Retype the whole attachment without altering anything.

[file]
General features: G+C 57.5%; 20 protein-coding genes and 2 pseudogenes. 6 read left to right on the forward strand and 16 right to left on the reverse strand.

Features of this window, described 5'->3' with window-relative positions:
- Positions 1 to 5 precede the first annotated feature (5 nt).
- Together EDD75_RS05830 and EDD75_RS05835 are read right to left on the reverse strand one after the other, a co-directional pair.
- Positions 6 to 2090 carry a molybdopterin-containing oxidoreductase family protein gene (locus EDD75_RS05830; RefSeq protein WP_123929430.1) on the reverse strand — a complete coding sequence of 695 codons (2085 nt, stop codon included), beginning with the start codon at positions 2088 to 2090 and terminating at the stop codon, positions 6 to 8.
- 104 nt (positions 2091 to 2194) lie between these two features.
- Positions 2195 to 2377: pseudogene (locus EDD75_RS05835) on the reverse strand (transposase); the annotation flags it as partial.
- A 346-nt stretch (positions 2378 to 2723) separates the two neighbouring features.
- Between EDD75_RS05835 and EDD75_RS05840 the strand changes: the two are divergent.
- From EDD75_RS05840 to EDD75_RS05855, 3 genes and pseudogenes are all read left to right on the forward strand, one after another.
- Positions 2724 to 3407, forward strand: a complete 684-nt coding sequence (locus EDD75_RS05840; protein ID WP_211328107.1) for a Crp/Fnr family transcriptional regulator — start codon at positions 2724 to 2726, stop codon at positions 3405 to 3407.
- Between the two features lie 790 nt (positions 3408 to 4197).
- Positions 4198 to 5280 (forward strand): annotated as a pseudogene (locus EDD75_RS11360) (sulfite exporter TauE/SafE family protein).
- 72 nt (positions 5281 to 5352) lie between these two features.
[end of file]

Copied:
General features: G+C 57.5%; 20 protein-coding genes and 2 pseudogenes. 6 read left to right on the forward strand and 16 right to left on the reverse strand.

Features of this window, described 5'->3' with window-relative positions:
- Positions 1 to 5 precede the first annotated feature (5 nt).
- Together EDD75_RS05830 and EDD75_RS05835 are read right to left on the reverse strand one after the other, a co-directional pair.
- Positions 6 to 2090 carry a molybdopterin-containing oxidoreductase family protein gene (locus EDD75_RS05830; RefSeq protein WP_123929430.1) on the reverse strand — a complete coding sequence of 695 codons (2085 nt, stop codon included), beginning with the start codon at positions 2088 to 2090 and terminating at the stop codon, positions 6 to 8.
- 104 nt (positions 2091 to 2194) lie between these two features.
- Positions 2195 to 2377: pseudogene (locus EDD75_RS05835) on the reverse strand (transposase); the annotation flags it as partial.
- A 346-nt stretch (positions 2378 to 2723) separates the two neighbouring features.
- Between EDD75_RS05835 and EDD75_RS05840 the strand changes: the two are divergent.
- From EDD75_RS05840 to EDD75_RS05855, 3 genes and pseudogenes are all read left to right on the forward strand, one after another.
- Positions 2724 to 3407, forward strand: a complete 684-nt coding sequence (locus EDD75_RS05840; protein ID WP_211328107.1) for a Crp/Fnr family transcriptional regulator — start codon at positions 2724 to 2726, stop codon at positions 3405 to 3407.
- Between the two features lie 790 nt (positions 3408 to 4197).
- Positions 4198 to 5280 (forward strand): annotated as a pseudogene (locus EDD75_RS11360) (sulfite exporter TauE/SafE family protein).
- 72 nt (positions 5281 to 5352) lie between these two features.